Finally, understand that a full-time professorship is a full-time, year-round job. There is more time off and greater control of your schedule than in journalism, but it is a great deal of work — important work. In addition to teaching, full-time professors are expected to advise students, volunteer for university committees, conduct research and publish it, attend and speak at conferences across the country and around the world, and serve in leadership roles in professional and community organizations, among other responsibilities.

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How do you handle it when you have a deadline and your sources are not responding?

Answered by Brenda Lepenski, Arkansas SPJ President & Reporter/Anchor at KATV:

In television, every minute counts. And while we are constantly running against the clock to meet deadlines, we know the rest of the world may not operate on our time clock. When sources are not responding, I try to figure out another way to tell my story using other sources. If it's a story where one source is the main source of the story, I regroup with my news team, and we might turn to another story. Not every day happens exactly the way we plan it. Fortunately, as journalists, we are not only resourceful, but we are also adaptable to changes.

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What options (e.g. entry-level positions, trainings, etc.) are there to build editing skills early in my career? Do I have to have decades of experience as a reporter before I could be considered for an editor role?

Answered by Maria M. Cornelius, East Tennessee SPJ chapter president; editor, MoxCar Marketing + Communications; writer, 247Sports Tennessee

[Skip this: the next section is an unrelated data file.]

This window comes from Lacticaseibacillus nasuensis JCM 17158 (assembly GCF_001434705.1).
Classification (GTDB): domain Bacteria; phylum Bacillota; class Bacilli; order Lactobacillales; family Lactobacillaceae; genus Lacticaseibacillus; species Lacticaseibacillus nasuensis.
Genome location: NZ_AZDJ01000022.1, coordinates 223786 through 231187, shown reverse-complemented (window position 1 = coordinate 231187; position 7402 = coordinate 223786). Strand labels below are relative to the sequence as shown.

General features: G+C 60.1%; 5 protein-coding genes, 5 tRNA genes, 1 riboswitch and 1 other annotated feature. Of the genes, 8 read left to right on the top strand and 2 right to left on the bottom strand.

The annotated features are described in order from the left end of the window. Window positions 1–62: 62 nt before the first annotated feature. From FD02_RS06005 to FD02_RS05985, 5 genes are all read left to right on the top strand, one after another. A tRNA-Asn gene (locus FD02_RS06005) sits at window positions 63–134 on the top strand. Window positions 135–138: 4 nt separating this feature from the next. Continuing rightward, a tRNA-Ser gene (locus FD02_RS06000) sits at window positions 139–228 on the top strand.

Decades of experience is not needed. Some experience definitely is. Editing skills are in demand across multiple industries. The best training for editing is to be around editors and a copydesk, but as newspapers shifted to regional hubs, that limited and sometimes eliminated regular interaction among staff members. That is especially the case as media properties shift online, and writers and editors are scattered across the country. I came up the old-fashioned way: college reporter to college editor to newspaper intern to reporter to desk editor. That path can still be available, especially within local newspapers and news websites.

If you are in college, get involved with the campus newspaper and/or magazines if available. Reach out to local reporters and editors and ask to network, meet and even job shadow if possible. Take classes well outside your communications or journalism major in other subjects such as political science, economics, science, history, physics, psychology, sociology business and criminal justice, so that your education is indeed well-rounded. Editors are expected to have considerable knowledge about nearly everything. Expand your college education beyond the required electives.